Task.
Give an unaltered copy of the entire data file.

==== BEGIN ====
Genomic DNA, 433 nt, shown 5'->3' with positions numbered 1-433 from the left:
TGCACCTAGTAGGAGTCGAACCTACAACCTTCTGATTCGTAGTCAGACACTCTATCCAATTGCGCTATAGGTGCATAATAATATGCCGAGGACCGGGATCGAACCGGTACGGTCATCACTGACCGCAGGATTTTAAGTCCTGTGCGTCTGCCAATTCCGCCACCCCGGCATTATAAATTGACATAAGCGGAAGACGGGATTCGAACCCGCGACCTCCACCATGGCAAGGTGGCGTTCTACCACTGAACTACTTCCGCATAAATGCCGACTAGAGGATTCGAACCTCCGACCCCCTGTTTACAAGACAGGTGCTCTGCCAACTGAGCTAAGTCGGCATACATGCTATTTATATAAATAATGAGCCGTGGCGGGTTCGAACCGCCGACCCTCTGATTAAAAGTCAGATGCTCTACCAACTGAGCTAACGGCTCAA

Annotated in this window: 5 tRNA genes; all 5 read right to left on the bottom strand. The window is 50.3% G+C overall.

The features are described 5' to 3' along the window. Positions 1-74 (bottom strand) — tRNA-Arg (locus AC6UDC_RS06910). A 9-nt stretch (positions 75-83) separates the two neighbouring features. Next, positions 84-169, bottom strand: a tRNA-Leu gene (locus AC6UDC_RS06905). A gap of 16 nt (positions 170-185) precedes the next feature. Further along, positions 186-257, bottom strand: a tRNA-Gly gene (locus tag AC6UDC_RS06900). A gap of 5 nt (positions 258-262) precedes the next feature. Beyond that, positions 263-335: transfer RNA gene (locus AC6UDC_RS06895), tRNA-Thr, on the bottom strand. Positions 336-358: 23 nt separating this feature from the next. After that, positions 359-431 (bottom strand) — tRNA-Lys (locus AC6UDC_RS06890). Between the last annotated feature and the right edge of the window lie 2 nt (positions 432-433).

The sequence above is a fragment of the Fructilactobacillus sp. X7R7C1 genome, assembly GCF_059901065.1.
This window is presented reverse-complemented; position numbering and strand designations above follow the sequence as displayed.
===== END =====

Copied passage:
Genomic DNA, 433 nt, shown 5'->3' with positions numbered 1-433 from the left:
TGCACCTAGTAGGAGTCGAACCTACAACCTTCTGATTCGTAGTCAGACACTCTATCCAATTGCGCTATAGGTGCATAATAATATGCCGAGGACCGGGATCGAACCGGTACGGTCATCACTGACCGCAGGATTTTAAGTCCTGTGCGTCTGCCAATTCCGCCACCCCGGCATTATAAATTGACATAAGCGGAAGACGGGATTCGAACCCGCGACCTCCACCATGGCAAGGTGGCGTTCTACCACTGAACTACTTCCGCATAAATGCCGACTAGAGGATTCGAACCTCCGACCCCCTGTTTACAAGACAGGTGCTCTGCCAACTGAGCTAAGTCGGCATACATGCTATTTATATAAATAATGAGCCGTGGCGGGTTCGAACCGCCGACCCTCTGATTAAAAGTCAGATGCTCTACCAACTGAGCTAACGGCTCAA

Annotated in this window: 5 tRNA genes; all 5 read right to left on the bottom strand. The window is 50.3% G+C overall.

The features are described 5' to 3' along the window. Positions 1-74 (bottom strand) — tRNA-Arg (locus AC6UDC_RS06910). A 9-nt stretch (positions 75-83) separates the two neighbouring features. Next, positions 84-169, bottom strand: a tRNA-Leu gene (locus AC6UDC_RS06905). A gap of 16 nt (positions 170-185) precedes the next feature. Further along, positions 186-257, bottom strand: a tRNA-Gly gene (locus tag AC6UDC_RS06900). A gap of 5 nt (positions 258-262) precedes the next feature. Beyond that, positions 263-335: transfer RNA gene (locus AC6UDC_RS06895), tRNA-Thr, on the bottom strand. Positions 336-358: 23 nt separating this feature from the next. After that, positions 359-431 (bottom strand) — tRNA-Lys (locus AC6UDC_RS06890). Between the last annotated feature and the right edge of the window lie 2 nt (positions 432-433).

The sequence above is a fragment of the Fructilactobacillus sp. X7R7C1 genome, assembly GCF_059901065.1.
This window is presented reverse-complemented; position numbering and strand designations above follow the sequence as displayed.